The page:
Barry hopes history can repeat itself for the next generation in Tipperary
Tipperary's All-Ireland final wins are bedecked with tradition.
Last Sunday night, they followed the path of several Tipp teams before them and headed for Rody Bolands pub in Rathmines. The following day they continued the most noble of GAA customs and visited the sick children in Crumlin and Temple Street hospitals with Liam MacCarthy. After that, they gathered at the Palace bar on Fleet street in Dublin's city centre for a rousing rendition of Sliabh na mBan.
A consistent thread ran throughout the celebrations. Liam Sheedy repeatedly hailed the power of the collective. Of the 40 players who started out back in November, he said, all of them were still part of the extended panel last weekend.
Perhaps James Barry was the epitome of that. In the build-up to the final, he realised he wasn't going to win his place back from Barry Heffernan. He could have thrown the head. It was a close call and at 29, there mightn't be too many more chances to play on the biggest day.
But experience of two previous finals informed him he had a responsibility to contribute.
"It (not starting) is hard," he agreed. "But I have been on the other side. I have been starting in the lead-up to two All-Ireland finals.
"In 2014 Michael Cahill wasn't starting because he was coming back from injury and the energy he gave to the group… you take learnings from that. I'm one of the most experienced lads on the panel so I learned from that. And I have seen lads who have given to the group.
"In 2016 we had Conor O'Brien and Paddy Stapleton, who had hurled for years with Tipp and weren't starting in the final. The energy they gave… You learn from that. You go through different stages of your career that you are not always going to be starting, but you have a role to play."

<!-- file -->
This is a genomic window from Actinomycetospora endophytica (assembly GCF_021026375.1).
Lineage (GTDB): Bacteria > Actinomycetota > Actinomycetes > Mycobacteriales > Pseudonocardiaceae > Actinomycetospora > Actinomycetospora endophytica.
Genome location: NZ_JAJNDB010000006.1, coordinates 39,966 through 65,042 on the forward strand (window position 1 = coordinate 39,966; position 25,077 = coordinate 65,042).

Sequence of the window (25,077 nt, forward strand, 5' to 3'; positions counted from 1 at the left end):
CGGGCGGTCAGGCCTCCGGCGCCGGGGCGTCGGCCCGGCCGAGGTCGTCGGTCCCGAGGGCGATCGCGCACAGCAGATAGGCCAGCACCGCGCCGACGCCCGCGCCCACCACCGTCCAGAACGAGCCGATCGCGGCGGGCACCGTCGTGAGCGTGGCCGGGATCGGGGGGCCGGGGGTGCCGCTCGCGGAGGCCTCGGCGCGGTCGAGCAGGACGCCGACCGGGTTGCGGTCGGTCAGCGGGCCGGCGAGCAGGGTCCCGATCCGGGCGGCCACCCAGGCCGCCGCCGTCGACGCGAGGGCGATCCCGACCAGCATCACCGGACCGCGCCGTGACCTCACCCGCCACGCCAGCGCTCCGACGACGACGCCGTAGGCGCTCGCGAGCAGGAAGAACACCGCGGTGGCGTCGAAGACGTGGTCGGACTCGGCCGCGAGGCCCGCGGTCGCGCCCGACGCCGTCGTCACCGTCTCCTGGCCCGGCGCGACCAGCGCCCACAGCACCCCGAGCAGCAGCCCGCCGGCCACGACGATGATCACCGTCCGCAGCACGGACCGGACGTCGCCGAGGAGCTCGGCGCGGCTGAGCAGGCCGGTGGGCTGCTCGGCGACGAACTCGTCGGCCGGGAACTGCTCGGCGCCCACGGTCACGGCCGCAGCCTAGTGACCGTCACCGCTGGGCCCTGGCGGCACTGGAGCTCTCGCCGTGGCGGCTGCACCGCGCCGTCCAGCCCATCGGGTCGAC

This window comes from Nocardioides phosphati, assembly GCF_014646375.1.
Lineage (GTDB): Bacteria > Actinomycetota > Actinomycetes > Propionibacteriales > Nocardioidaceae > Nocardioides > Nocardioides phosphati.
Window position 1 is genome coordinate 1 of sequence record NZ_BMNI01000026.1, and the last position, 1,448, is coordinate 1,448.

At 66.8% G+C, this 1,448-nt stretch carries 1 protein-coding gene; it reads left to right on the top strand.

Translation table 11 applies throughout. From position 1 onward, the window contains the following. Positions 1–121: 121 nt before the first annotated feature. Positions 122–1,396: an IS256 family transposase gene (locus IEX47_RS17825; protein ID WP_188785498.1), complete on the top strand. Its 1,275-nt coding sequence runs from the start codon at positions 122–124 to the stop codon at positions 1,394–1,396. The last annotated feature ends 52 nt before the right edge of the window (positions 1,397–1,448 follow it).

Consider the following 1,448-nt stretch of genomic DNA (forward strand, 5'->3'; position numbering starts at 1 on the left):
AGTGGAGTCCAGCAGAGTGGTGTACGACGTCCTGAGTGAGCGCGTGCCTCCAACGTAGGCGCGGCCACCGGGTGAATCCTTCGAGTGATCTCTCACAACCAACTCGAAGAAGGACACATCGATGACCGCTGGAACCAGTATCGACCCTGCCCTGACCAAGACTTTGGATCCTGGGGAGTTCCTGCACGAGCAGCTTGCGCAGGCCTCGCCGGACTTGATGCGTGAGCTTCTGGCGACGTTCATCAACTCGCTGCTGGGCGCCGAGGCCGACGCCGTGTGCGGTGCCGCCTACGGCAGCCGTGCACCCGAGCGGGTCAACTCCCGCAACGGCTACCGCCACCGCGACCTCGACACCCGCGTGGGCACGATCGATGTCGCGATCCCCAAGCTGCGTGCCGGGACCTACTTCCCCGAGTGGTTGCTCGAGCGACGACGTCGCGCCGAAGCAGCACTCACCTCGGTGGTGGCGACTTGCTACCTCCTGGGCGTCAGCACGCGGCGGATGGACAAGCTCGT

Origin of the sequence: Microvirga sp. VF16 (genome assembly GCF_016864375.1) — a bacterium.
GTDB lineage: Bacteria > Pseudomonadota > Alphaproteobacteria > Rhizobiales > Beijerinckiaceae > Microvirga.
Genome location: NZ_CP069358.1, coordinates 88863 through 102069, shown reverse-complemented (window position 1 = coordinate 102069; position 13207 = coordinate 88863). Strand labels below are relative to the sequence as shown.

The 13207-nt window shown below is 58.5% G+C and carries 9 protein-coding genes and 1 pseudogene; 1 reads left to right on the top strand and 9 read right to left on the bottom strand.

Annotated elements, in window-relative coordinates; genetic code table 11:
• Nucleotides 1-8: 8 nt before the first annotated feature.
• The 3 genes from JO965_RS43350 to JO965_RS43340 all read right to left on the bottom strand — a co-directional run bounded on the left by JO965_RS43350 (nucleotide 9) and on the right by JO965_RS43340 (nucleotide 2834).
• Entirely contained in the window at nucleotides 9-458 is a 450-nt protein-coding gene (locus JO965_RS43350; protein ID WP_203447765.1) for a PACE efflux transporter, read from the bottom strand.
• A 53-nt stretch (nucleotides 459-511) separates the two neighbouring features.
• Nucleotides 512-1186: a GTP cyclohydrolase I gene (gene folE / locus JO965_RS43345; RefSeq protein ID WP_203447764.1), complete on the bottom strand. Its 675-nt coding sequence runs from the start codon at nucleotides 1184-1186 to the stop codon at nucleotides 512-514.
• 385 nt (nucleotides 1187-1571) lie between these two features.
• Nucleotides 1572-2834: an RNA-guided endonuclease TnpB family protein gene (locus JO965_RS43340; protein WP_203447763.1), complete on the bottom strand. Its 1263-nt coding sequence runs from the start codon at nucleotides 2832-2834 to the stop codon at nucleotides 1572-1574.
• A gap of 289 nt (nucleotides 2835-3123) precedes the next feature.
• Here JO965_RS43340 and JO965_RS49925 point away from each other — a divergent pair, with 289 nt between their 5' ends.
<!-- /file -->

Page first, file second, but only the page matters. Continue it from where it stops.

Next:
There was another strand to his perspective too. His father, Seamus, hurled with Tipp during the lean period of the 1970s and '80s. His message was simple. Soon it will all be over, meaning even the few minutes he was afforded in the final as a blood sub for Paudie Maher were to be appreciated.
"That's the thing. He knew I wasn't going to be playing in the build-up but he'd often say, regardless of whether you are playing or not, to run out on the field in the blue and gold no matter what number you wear on All-Ireland final day, is a special moment. It is important that you enjoy the day."
For Tipp, there's an echo about 2010 this week. Back then, they swept to an All-Ireland title before blitzing Galway in the U21 final six days later. Barry was on that U21 team.
"Ken Hogan was the manager of the (U21) team. I actually didn't go to the (senior) game, I watched it in Thurles. Ken said to us, 'go out tonight and enjoy yourselves lads, but only go out on the Sunday night'.
"We trained on the Tuesday and in fairness to all the (senior) lads, Paudie and Brendan (Maher) and the rest, they all came back training on the Tuesday. It was a big week for Tipp and it's the same this week, it's important that we row in behind the likes of Jake (Morris) and Jerome and the lads preparing for Saturday. This is a week they can remember for the rest of their lives."
Then it was off to take part in the Tipperary traditions.
"These days don't come around too often, so it's important to enjoy it. I was here in 2014 (after they lost the final), it was a quieter room. So it is nice to enjoy and it's important to take it all in."